Adam - So what I've set up here is a way for you to play chords using the gloves. If you make a fist with your right hand that will play a certain chord and if you let go, it will stop.
Connie - Okay.
Adam - Now if you move it to a different direction, make a fist, it will play a different chord...
Connie - Ah, this is so exciting. So I'm moving my hand say in front of me, above my head, to the side and down.
Adam - There should be one over this side as well, just to the left.
Connie - To my left as opposed to my right.
Adam - So if you make this one again in front of you. Now move on your left hand. So the right hand here is now making a fist. So on the left hand if you roll your wrist while you make a sound. You control the tone of it there.
Connie - Wow! I have so much power in my hands right now. I had so much fun playing with gloves. I can't imagine what someone with actual musical abilities might be able to do.
Connie - Of course, I was far too distracted to manage an actual interview so sadly the time came when I had to take the gloves off and get back to work.
Adam - We allow you to combine together different movements. You might say, if I'm making a fist and I'm rolling my wrist from left to right, that particular movement I'm going to connect to a certain musical control perimeter. So, when I say that, what I mean is we connect it to some piece of music software, maybe it's the volume fade or maybe it's the panning around the room or it's the amount the reverb.
Connie - So there were originally, I guess, a tool for Imogen but you have many other people using these gloves as well. Is that right?
Adam - That's right. We realised there was something really, really powerful in these gloves and that every time we gave them to somebody different to put them on, they used them in a completely different way. We were really interested in how other people might use them and so we've now got about 20 different users around the world and they're using it for all kinds of different things. We've got film composers, we've got Ariana Grunday who's a sort of pop star, and we've got a charity called Drake Music who work with musicians with disabilities that are barriers to them making music. So they use technology to try and break down those barriers, and we're working with a musician called Chris Halpen and he's been making huge use of the gloves and gigging all over the place. He has cerebral palsy and he's had a journey through dealing with his condition and trying to find ways around his condition to make music, and I think the gloves for him have been somewhat of an emancipation.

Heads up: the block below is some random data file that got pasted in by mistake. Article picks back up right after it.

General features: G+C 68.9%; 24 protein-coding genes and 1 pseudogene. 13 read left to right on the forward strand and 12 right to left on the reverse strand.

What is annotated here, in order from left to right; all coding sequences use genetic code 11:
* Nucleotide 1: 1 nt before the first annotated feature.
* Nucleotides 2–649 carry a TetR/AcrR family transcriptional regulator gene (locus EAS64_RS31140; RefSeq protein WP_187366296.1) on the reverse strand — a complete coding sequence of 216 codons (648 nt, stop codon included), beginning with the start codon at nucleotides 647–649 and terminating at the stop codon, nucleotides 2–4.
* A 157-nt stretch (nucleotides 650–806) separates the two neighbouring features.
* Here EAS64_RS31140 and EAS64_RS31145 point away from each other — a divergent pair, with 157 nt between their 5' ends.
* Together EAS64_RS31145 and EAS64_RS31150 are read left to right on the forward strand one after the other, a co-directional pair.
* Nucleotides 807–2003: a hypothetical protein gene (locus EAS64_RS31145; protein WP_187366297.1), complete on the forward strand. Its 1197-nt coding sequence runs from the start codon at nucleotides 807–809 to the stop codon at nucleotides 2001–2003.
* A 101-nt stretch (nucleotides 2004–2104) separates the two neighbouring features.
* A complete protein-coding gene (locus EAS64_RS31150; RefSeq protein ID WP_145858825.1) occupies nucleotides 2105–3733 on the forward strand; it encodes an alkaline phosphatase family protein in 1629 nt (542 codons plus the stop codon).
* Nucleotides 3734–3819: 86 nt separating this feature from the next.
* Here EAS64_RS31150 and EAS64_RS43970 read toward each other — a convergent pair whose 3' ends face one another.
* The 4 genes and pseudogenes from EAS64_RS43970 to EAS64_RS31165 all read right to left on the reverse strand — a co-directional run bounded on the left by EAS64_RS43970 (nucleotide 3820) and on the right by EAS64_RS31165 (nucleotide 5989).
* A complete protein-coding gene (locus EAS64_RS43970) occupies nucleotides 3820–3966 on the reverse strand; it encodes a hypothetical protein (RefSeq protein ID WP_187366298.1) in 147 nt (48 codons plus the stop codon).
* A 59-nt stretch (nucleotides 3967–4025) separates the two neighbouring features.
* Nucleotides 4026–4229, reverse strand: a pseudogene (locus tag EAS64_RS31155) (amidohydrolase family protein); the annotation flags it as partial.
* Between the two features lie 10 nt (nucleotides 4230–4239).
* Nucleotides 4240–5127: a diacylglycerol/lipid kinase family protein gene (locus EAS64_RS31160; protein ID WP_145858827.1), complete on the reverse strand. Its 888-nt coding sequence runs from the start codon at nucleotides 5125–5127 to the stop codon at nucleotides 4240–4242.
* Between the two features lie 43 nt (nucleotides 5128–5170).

Connie - There's a lot of performance involved in wearing these gloves. You really have to be willing to throw your hands around and play with it, so I guess there's only a certain type of performer that would be happy doing this as well?
Adam - I think that's a really good question. I'm a guitarist and I play in band where you normally tend to look at your guitar pedals and that kind of thing, and suddenly you're not looking at your guitar pedals, you're looking up at the audience and you're moving your hands around, and it's a very different experience. Sometimes I really love it and sometimes I feel a bit like a lemon. It does take a certain personality, but it does communicate to people better, I think, than almost anything else.
Connie - I'm not sure that I'd feel comfortable flailing my arms around on stage but maybe that's why I'm not a performer. That, and the whole musical ability thing but, with these gloves, there seems little doubt that technology and creativity are hand in hand.